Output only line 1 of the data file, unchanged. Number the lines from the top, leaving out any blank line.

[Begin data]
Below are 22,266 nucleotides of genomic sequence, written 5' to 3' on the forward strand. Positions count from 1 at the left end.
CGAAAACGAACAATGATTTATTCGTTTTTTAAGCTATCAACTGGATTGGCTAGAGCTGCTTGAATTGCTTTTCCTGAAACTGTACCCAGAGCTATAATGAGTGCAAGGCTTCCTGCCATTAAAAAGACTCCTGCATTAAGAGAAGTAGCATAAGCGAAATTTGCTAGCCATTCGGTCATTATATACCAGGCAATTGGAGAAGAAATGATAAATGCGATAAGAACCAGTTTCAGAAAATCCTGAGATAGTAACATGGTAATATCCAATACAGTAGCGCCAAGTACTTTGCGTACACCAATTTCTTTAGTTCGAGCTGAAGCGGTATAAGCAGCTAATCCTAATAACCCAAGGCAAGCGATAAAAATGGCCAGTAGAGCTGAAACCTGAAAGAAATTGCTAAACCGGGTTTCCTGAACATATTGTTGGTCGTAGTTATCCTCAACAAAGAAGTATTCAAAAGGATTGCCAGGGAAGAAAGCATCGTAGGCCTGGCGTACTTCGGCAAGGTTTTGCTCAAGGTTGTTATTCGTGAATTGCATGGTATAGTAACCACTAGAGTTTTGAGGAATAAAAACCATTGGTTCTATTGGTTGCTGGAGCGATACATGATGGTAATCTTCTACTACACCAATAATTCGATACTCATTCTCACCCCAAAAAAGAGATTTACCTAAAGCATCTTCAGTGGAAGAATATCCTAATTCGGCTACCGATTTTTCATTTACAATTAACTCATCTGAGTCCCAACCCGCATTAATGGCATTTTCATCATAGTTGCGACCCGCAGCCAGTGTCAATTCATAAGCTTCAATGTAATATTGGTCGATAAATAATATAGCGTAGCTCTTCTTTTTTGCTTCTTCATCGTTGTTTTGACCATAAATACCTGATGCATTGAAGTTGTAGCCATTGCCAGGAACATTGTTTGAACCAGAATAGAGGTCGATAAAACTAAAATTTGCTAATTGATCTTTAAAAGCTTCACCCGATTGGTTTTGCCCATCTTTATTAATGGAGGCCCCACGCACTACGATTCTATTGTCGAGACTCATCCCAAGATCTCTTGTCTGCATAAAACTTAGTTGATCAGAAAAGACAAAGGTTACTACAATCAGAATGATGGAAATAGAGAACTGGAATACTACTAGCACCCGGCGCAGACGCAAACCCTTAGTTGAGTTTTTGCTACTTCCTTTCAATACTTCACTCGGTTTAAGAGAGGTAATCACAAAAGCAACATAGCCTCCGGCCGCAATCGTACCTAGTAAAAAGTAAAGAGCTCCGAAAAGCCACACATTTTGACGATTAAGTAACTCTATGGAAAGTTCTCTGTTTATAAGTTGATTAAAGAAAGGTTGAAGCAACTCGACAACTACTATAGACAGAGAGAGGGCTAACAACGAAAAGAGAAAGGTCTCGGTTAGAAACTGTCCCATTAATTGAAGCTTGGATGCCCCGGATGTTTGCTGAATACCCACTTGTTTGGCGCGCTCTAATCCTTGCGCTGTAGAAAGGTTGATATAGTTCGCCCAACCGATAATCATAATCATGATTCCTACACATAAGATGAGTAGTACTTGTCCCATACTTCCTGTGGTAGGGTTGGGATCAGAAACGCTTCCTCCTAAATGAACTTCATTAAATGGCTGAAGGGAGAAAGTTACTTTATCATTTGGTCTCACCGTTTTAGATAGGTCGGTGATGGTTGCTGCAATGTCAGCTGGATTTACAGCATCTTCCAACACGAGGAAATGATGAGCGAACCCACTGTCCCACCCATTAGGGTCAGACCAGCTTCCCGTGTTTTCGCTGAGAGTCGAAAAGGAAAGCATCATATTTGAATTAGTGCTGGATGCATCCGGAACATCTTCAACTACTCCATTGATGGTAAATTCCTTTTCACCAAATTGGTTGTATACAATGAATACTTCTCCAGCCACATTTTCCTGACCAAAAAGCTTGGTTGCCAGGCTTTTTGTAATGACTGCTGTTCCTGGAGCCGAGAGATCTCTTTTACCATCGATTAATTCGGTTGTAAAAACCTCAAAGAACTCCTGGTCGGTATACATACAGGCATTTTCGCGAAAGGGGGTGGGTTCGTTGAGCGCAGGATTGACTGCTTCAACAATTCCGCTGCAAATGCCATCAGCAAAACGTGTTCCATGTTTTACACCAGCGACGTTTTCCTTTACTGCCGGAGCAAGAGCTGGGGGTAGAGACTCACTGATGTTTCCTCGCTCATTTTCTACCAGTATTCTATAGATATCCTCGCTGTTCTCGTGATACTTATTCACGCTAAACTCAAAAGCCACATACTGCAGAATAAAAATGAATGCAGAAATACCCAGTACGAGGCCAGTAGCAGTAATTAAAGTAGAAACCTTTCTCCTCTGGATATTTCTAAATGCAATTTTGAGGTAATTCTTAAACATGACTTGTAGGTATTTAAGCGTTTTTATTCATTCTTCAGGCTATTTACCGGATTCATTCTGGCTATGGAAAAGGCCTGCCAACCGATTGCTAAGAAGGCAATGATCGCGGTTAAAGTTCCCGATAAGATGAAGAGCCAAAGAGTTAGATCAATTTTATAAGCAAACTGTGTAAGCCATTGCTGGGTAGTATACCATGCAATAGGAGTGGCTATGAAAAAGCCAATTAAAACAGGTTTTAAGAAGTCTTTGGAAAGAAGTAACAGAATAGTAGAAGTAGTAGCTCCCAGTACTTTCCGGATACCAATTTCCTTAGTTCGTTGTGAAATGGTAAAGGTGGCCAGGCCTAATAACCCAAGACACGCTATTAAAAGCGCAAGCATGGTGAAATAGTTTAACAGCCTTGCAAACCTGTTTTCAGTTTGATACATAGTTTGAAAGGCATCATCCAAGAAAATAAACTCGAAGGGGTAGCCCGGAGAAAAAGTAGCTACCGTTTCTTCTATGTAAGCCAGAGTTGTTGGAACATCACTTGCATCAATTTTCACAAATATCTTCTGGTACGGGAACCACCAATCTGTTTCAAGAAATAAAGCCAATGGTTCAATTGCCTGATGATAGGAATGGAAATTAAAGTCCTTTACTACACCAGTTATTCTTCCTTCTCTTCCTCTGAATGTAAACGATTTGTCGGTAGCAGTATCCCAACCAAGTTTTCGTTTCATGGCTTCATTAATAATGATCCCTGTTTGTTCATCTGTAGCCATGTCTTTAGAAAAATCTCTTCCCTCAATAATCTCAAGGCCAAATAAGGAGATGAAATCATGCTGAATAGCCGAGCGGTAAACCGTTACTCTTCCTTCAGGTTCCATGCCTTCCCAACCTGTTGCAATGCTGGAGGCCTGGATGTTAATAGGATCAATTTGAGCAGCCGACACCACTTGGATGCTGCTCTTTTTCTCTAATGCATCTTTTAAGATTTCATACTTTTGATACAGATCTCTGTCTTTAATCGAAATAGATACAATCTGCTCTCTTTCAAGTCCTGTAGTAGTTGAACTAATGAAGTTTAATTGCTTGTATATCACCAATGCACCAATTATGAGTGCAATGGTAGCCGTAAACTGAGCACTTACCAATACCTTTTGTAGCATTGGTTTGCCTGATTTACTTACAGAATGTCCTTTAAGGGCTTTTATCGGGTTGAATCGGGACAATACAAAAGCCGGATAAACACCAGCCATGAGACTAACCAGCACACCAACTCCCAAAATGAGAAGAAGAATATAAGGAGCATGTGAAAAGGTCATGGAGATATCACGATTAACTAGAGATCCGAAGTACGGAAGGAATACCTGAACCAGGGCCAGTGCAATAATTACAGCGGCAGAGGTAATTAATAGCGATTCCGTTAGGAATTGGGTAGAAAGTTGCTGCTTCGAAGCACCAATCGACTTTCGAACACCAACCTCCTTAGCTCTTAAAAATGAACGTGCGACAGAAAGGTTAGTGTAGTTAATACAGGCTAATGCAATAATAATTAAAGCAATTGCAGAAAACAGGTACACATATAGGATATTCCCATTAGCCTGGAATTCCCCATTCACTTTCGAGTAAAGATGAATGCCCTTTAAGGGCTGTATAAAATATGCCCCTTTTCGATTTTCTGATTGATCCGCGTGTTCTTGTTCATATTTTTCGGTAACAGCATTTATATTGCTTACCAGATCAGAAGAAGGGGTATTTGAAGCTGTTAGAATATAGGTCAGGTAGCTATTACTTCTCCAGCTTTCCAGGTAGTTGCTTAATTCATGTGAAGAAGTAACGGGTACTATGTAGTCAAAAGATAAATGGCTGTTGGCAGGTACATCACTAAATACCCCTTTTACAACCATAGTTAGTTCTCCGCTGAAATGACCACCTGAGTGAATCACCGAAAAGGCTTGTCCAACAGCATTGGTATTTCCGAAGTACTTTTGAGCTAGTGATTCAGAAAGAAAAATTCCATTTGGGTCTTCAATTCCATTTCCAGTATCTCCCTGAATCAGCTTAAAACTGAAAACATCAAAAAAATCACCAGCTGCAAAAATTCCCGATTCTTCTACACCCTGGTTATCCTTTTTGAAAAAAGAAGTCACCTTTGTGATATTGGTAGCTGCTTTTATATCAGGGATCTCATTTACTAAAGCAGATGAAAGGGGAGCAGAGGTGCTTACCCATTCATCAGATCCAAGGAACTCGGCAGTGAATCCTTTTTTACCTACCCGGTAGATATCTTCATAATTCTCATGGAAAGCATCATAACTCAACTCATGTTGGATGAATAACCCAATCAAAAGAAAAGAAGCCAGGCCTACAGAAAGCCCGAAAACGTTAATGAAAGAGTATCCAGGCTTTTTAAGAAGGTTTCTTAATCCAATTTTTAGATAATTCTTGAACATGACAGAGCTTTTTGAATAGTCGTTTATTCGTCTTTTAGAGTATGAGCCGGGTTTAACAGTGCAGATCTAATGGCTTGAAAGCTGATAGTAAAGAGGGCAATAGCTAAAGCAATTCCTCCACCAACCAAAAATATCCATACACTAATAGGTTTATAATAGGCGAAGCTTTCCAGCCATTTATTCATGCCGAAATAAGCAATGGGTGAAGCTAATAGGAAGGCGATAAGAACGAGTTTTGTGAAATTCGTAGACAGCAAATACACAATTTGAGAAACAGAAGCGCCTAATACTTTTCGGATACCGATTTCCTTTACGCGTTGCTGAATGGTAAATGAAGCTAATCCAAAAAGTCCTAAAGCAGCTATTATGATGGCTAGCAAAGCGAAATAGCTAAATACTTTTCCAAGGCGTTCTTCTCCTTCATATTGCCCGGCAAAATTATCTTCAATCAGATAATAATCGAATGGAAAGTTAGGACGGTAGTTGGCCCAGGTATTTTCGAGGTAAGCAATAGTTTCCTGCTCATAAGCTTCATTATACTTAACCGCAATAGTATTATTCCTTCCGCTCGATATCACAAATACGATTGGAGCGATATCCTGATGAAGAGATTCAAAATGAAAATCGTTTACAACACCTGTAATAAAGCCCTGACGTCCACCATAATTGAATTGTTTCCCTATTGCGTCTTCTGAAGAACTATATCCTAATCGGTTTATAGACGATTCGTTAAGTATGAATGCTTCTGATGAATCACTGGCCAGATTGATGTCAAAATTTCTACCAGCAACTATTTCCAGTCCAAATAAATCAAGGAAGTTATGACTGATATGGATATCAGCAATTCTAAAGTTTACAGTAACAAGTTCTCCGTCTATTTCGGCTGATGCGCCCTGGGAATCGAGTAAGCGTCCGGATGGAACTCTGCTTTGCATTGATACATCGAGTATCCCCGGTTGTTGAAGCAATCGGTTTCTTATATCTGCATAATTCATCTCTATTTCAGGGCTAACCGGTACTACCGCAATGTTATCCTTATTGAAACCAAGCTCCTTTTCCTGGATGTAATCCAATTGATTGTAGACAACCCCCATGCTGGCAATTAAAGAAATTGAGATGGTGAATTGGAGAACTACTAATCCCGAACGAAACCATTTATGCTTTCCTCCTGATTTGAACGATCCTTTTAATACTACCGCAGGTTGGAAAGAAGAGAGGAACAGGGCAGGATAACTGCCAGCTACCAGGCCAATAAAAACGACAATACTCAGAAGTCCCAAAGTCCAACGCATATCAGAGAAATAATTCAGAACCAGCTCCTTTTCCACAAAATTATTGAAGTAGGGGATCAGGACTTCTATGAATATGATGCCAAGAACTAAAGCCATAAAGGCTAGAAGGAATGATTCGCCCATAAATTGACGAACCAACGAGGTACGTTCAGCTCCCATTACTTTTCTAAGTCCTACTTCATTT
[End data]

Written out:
Below are 22,266 nucleotides of genomic sequence, written 5' to 3' on the forward strand. Positions count from 1 at the left end.